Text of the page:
By the way, I'm a fan of the writings of both Pratchett and Rowling.

Tuesday, March 04, 2008

NIH Public Access Policy - University Compliance

Mike Carroll has:

"written a White Paper on behalf of SPARC, Science Commons, and the Association of Research Libraries explaining the nature of the new copyright-related risk that NIH grantees face and identifying six options they have for managing that risk.

The White Paper, Complying with the National Institutes of Health Public Access Policy: Copyright Considerations and Options, is now available for download at"

Essential reading for open access scholars and policymaking staff in US universities.

Battle over Bush wiretapping may be nearing an end

From Battle over wiretapping may be nearing an end

"The chairman of the House Intelligence Committee hinted Sunday that a bitter battle over an expired eavesdropping law may be moving toward a conclusion that gives phone companies the retroactive legal protections long sought by President Bush.

The chairman, Rep. Silvestre Reyes, D-Texas, said in an interview on CNN that the committee had been talking to the companies "because if we're going to give them blanket immunity, we want to know and understand what it is we're giving immunity for."

Reyes did not specify what provisions a House bill might contain. But his use of the words "blanket immunity" suggested that he might be moving toward a Senate bill, backed by Bush, that would protect phone companies that assisted in a federal program of wiretapping without warrants after the Sept. 11, 2001, terrorist attacks."

Patient database open to access by non-qualified NHS staff

From Computer Weekly:

"A document obtained by Computer Weekly under the Freedom of Information Act also provides evidence that NHS Connecting for Health - which runs part of the £12.4bn National Programme for IT [NPfIT] - has quietly decided to weaken assurances given to patients about the confidentiality of records.

Doctors are angry because they say that patients were given an assurance that non-clinical staff would be unable to access the national summary care record database which is being trialled at NHS trusts in various parts of England."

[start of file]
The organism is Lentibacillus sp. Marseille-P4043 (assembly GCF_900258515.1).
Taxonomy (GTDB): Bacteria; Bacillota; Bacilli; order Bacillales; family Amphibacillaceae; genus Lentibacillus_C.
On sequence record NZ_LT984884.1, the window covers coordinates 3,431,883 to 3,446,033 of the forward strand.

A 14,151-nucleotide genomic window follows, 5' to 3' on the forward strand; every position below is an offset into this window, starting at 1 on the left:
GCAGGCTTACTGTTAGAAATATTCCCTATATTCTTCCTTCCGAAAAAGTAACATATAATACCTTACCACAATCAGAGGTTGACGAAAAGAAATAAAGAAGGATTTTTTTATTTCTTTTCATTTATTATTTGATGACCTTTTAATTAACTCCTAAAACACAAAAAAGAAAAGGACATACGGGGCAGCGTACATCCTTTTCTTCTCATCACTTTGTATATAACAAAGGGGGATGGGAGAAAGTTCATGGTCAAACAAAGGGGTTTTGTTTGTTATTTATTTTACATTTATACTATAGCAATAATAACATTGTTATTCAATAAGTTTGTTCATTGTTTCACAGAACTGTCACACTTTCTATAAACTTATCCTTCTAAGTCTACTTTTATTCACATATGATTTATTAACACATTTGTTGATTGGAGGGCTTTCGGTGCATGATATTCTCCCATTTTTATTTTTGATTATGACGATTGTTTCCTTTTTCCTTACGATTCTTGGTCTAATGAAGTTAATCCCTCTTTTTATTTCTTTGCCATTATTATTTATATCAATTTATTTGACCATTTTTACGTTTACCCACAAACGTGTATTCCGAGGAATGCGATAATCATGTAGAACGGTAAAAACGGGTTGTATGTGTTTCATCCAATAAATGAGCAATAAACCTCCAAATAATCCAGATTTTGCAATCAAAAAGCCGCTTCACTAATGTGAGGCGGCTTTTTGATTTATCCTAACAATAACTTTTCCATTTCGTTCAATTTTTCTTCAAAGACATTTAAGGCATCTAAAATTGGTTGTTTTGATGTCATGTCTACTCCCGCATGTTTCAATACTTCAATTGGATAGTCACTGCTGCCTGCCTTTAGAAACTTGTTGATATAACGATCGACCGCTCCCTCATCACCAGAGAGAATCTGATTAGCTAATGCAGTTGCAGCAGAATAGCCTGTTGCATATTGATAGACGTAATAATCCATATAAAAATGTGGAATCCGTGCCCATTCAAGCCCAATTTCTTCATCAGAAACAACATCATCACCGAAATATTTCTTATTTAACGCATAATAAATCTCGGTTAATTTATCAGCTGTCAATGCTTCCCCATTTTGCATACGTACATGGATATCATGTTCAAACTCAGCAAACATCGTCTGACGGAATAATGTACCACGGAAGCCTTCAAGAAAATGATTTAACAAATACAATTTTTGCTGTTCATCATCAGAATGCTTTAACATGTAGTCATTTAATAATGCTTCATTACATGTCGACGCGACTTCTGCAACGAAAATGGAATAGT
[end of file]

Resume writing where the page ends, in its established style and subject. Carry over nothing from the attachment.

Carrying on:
Proudly spamming OU courses

Jim Groom and Tony Hirst have been building on each others tinkering. This is terrific.

"There has been a bit of excitement about the possibilities for pushing the uses of RSS towards a mythical eduglu as of late. Brian posted about it here and got some great feedback, soon after D’Arcy Norman and Bill Fitzgerald ramped up their work with Drupal. Then there was David’ Wileys re-publishing of his course on, and Brian (again) frames the implications beautifully, and then Stephen Downes uses this example to point towards Tony Hirst’s Disaggregation of MIT OCW. In short, an amazing distributed thread to follow.

So while I was looking at Tony Hirst’s work with MIT’s Open CourseWare, he must have been leaving a comment pointing to a series of feeds on the Open Learn OER site. Additionally, he suggested that there isn’t any reason why these feeds couldn’t be pulled into a blog rather neatly. And you know what, he couldn’t have been more right!

I gave it a shot on a WordPress Multi-User installation I keep around for just these sorts of things. I pulled the Open University courses feeds into individual blogs using Wp-o-Matic, a tried and true spamblogging plugin. And I am pretty excited by the results. (As an aside, I find great pleasure in re-purposing the wicked tools of spammers to make re-publishing open educational resources that much easier.)


This was a pretty amazing experiment for me because it illustrates just how much I learn from reading blogs on a daily basis. Ideas happen in a series of relations, and I so thoroughly enjoy taking other people’s genius and testing it out. When I saw the Goya class get pulled in successfully in just over a minute, I started to realize just how powerful these open resources can be once they are freed from their repositories. What is stopping K-12s and universities from setting up WPMu installations (or Drupal, or what have you) and pulling these amazing resources in? Or even pushing them out themselves? Another question that needs to be asked is how many of the other open resources out there have the stellar RSS feeds these OpenLearn OERs do?"